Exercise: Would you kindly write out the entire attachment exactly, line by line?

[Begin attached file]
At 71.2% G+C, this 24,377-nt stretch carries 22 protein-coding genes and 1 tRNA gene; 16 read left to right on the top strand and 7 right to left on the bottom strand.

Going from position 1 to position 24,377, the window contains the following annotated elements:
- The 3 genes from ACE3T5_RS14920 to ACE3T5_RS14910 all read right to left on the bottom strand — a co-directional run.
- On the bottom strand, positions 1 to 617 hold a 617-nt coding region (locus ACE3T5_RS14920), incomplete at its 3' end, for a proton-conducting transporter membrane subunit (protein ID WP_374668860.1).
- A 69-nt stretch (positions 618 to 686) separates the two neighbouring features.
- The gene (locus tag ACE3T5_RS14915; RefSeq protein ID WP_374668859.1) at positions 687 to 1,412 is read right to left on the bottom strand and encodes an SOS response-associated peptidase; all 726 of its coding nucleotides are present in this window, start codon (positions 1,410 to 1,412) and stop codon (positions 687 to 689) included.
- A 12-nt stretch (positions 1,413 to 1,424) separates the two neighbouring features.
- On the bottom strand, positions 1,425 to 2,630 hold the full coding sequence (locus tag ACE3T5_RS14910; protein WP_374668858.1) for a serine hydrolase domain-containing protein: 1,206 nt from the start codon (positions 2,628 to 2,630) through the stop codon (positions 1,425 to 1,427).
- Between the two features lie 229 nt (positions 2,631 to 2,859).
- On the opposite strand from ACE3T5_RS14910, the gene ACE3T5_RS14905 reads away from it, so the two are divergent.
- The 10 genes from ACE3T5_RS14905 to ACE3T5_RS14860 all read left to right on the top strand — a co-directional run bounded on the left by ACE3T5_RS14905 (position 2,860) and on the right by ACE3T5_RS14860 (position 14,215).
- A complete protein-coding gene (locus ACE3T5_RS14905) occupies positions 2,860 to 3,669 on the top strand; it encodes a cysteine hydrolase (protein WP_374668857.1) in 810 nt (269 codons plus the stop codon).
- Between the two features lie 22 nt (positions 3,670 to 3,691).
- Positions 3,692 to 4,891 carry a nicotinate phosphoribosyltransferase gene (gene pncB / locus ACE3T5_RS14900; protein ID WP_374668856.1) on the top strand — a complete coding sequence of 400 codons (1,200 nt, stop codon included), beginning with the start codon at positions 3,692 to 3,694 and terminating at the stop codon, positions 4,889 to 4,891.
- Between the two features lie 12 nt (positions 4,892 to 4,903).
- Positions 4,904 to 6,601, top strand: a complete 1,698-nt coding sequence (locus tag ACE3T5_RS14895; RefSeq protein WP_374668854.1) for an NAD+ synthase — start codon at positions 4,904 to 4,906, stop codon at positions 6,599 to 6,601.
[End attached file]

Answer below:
At 71.2% G+C, this 24,377-nt stretch carries 22 protein-coding genes and 1 tRNA gene; 16 read left to right on the top strand and 7 right to left on the bottom strand.

Going from position 1 to position 24,377, the window contains the following annotated elements:
- The 3 genes from ACE3T5_RS14920 to ACE3T5_RS14910 all read right to left on the bottom strand — a co-directional run.
- On the bottom strand, positions 1 to 617 hold a 617-nt coding region (locus ACE3T5_RS14920), incomplete at its 3' end, for a proton-conducting transporter membrane subunit (protein ID WP_374668860.1).
- A 69-nt stretch (positions 618 to 686) separates the two neighbouring features.
- The gene (locus tag ACE3T5_RS14915; RefSeq protein ID WP_374668859.1) at positions 687 to 1,412 is read right to left on the bottom strand and encodes an SOS response-associated peptidase; all 726 of its coding nucleotides are present in this window, start codon (positions 1,410 to 1,412) and stop codon (positions 687 to 689) included.
- A 12-nt stretch (positions 1,413 to 1,424) separates the two neighbouring features.
- On the bottom strand, positions 1,425 to 2,630 hold the full coding sequence (locus tag ACE3T5_RS14910; protein WP_374668858.1) for a serine hydrolase domain-containing protein: 1,206 nt from the start codon (positions 2,628 to 2,630) through the stop codon (positions 1,425 to 1,427).
- Between the two features lie 229 nt (positions 2,631 to 2,859).
- On the opposite strand from ACE3T5_RS14910, the gene ACE3T5_RS14905 reads away from it, so the two are divergent.
- The 10 genes from ACE3T5_RS14905 to ACE3T5_RS14860 all read left to right on the top strand — a co-directional run bounded on the left by ACE3T5_RS14905 (position 2,860) and on the right by ACE3T5_RS14860 (position 14,215).
- A complete protein-coding gene (locus ACE3T5_RS14905) occupies positions 2,860 to 3,669 on the top strand; it encodes a cysteine hydrolase (protein WP_374668857.1) in 810 nt (269 codons plus the stop codon).
- Between the two features lie 22 nt (positions 3,670 to 3,691).
- Positions 3,692 to 4,891 carry a nicotinate phosphoribosyltransferase gene (gene pncB / locus ACE3T5_RS14900; protein ID WP_374668856.1) on the top strand — a complete coding sequence of 400 codons (1,200 nt, stop codon included), beginning with the start codon at positions 3,692 to 3,694 and terminating at the stop codon, positions 4,889 to 4,891.
- Between the two features lie 12 nt (positions 4,892 to 4,903).
- Positions 4,904 to 6,601, top strand: a complete 1,698-nt coding sequence (locus tag ACE3T5_RS14895; RefSeq protein WP_374668854.1) for an NAD+ synthase — start codon at positions 4,904 to 4,906, stop codon at positions 6,599 to 6,601.